Prayer Interruptions

Searching His Word
  Seeking His Heart

Do you find that sometimes your prayer time is interrupted? You determine that you’re going to read your devotional material and then spend time in prayer. But your phone rings or you see the light flicker on your cell phone and you glance at the message and before you know it you’re also checking emails or texts. You wasted away the time you had set aside.

Jesus had a prayer interruption, but it wasn’t his negligence that caused it. It was his own disciples!

You remember last week, (“Ministry Interruptions“) we saw Jesus teaching in the synagogue on Sabbath morning. The people welcomed his amazing teaching and were overwhelmed when they witnessed the healing of a demon-possessed man right in their midst.

He ended up healing people who were brought to him all evening. While Jesus was God, God’s son, he was also human. The strain of one healing would take a lot out of him, but to do continual healings would leave him exhausted.

Jesus often pulled away from people to be renewed by his Heavenly Father. In order to have time alone in prayer, he felt he must rise early the next morning to do that very thing.

Very early in the morning, while it was still dark, Jesus got up, left the house and went off to a solitary place, where he prayed. Mark 1:35

Did you catch that? A solitary place. He could have prayed silently in his bed, and may have done that from time to time, but he felt the need to go off by himself where he could pray out loud in solitude to the Father.

Let’s pause here to talk about prayer habits. My self-determined time to pray is in the morning after my Bible reading/devotional book. I’m  afraid sometimes that prayer time is short. I think of my list of things to be done for the day.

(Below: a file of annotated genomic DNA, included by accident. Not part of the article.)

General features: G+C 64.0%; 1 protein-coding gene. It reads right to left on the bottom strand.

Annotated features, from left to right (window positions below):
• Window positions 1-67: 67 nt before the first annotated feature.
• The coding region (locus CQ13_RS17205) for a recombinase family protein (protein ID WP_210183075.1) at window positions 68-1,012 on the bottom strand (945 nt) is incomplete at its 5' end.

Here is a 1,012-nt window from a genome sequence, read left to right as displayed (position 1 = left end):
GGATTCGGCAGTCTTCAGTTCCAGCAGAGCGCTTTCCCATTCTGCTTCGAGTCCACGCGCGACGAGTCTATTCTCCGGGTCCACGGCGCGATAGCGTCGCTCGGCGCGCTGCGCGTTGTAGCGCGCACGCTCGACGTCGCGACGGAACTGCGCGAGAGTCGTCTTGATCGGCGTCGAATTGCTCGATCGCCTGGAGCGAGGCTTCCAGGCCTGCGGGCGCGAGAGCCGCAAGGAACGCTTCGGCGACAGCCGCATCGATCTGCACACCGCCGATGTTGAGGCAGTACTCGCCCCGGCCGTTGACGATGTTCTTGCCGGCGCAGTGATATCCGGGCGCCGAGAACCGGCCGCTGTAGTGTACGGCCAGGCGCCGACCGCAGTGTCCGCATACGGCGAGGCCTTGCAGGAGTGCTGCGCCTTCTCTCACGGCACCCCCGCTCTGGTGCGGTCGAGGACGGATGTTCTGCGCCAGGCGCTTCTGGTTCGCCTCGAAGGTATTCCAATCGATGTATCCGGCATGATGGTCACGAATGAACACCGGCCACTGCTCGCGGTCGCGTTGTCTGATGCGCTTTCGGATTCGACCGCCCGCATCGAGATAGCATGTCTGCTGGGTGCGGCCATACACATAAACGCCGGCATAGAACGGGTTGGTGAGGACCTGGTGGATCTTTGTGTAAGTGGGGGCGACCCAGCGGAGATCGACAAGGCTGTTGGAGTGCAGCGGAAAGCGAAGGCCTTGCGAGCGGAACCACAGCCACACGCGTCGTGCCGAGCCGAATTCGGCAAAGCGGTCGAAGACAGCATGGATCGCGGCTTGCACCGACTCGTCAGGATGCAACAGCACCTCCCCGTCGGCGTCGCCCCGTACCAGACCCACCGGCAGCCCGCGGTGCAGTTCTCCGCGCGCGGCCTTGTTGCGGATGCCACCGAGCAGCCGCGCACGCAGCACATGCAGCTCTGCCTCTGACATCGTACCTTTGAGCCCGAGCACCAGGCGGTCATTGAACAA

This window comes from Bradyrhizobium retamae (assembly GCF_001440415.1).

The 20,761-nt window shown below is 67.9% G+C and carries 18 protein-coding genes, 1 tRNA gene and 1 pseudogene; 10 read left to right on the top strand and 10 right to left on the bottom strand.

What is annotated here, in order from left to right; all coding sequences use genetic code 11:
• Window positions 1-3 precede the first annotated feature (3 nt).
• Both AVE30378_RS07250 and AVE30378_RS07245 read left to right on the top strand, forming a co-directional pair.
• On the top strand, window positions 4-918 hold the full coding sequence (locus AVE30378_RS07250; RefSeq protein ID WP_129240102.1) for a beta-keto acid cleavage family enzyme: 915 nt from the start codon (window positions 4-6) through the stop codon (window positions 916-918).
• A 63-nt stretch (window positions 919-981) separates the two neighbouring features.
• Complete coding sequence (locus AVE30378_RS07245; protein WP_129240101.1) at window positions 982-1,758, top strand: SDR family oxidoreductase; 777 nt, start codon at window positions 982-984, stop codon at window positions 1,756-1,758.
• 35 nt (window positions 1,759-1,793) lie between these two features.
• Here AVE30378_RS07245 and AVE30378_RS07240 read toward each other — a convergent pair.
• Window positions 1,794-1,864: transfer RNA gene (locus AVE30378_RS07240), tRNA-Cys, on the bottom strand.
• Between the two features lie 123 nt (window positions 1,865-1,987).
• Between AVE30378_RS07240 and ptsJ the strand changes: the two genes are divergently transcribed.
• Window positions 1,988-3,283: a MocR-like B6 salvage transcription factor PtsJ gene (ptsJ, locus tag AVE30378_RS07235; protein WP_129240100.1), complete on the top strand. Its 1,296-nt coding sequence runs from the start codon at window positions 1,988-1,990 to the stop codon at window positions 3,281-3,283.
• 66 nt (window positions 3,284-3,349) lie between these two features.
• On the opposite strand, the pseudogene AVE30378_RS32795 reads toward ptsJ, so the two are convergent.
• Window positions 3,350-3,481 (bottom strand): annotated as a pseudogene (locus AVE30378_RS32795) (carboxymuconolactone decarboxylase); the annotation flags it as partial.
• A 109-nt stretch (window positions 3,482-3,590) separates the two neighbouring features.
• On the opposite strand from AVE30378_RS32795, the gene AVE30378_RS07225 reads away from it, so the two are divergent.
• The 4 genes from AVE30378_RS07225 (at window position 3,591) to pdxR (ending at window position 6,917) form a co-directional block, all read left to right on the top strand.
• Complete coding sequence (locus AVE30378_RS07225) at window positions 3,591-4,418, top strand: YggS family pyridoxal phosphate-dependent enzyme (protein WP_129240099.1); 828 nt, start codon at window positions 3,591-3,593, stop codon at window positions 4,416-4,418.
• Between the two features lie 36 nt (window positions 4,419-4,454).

I use a neck stretching thing called a “neck hammock.” It takes fifteen minutes, so I decided to pray during that time.

I also designate driving to an appointment or an activity as another time to pray. I find some of my best times is when I pray out loud. It helps me stay focused. Another time I use is during the ten-minute workout on the recumbent bike at the “Y”. 

While these are okay, the most effective prayer time I have is when I’m not doing double duty with something else. I think that’s where Jesus was that early morning. Though he was tired, he knew where his great strength could be found. I always ponder the fact that, if Jesus needed that time, I certainly do too.

Oh, but here come his well-meaning disciples. They’re looking all over for him, not realizing their interruption of course.

Simon and his companions went to look for him, and when they found him, they exclaimed: “Everyone is looking for you!” Luke 1:36-37

That’s why he went early!